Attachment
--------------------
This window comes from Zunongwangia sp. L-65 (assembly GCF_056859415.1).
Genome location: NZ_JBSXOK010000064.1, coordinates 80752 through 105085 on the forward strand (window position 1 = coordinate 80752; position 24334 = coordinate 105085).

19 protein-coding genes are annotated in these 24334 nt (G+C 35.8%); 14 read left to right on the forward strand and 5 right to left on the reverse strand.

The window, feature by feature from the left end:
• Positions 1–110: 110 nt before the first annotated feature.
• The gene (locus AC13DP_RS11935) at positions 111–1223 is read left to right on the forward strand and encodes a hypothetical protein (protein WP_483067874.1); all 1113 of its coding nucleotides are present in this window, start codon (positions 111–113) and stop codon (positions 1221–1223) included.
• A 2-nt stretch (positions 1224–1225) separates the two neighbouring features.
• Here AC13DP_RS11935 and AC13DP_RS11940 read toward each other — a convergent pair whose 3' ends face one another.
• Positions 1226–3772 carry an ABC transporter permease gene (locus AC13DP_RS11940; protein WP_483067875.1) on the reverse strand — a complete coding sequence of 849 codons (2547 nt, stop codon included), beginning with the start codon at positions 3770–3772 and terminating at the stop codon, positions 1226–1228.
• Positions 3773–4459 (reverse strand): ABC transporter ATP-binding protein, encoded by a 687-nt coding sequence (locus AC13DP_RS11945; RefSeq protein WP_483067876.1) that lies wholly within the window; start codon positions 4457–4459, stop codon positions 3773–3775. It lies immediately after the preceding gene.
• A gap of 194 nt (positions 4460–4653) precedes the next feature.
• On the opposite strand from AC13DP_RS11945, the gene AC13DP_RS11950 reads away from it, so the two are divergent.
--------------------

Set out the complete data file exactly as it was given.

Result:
This window comes from Zunongwangia sp. L-65 (assembly GCF_056859415.1).
Genome location: NZ_JBSXOK010000064.1, coordinates 80752 through 105085 on the forward strand (window position 1 = coordinate 80752; position 24334 = coordinate 105085).

19 protein-coding genes are annotated in these 24334 nt (G+C 35.8%); 14 read left to right on the forward strand and 5 right to left on the reverse strand.

The window, feature by feature from the left end:
• Positions 1–110: 110 nt before the first annotated feature.
• The gene (locus AC13DP_RS11935) at positions 111–1223 is read left to right on the forward strand and encodes a hypothetical protein (protein WP_483067874.1); all 1113 of its coding nucleotides are present in this window, start codon (positions 111–113) and stop codon (positions 1221–1223) included.
• A 2-nt stretch (positions 1224–1225) separates the two neighbouring features.
• Here AC13DP_RS11935 and AC13DP_RS11940 read toward each other — a convergent pair whose 3' ends face one another.
• Positions 1226–3772 carry an ABC transporter permease gene (locus AC13DP_RS11940; protein WP_483067875.1) on the reverse strand — a complete coding sequence of 849 codons (2547 nt, stop codon included), beginning with the start codon at positions 3770–3772 and terminating at the stop codon, positions 1226–1228.
• Positions 3773–4459 (reverse strand): ABC transporter ATP-binding protein, encoded by a 687-nt coding sequence (locus AC13DP_RS11945; RefSeq protein WP_483067876.1) that lies wholly within the window; start codon positions 4457–4459, stop codon positions 3773–3775. It lies immediately after the preceding gene.
• A gap of 194 nt (positions 4460–4653) precedes the next feature.
• On the opposite strand from AC13DP_RS11945, the gene AC13DP_RS11950 reads away from it, so the two are divergent.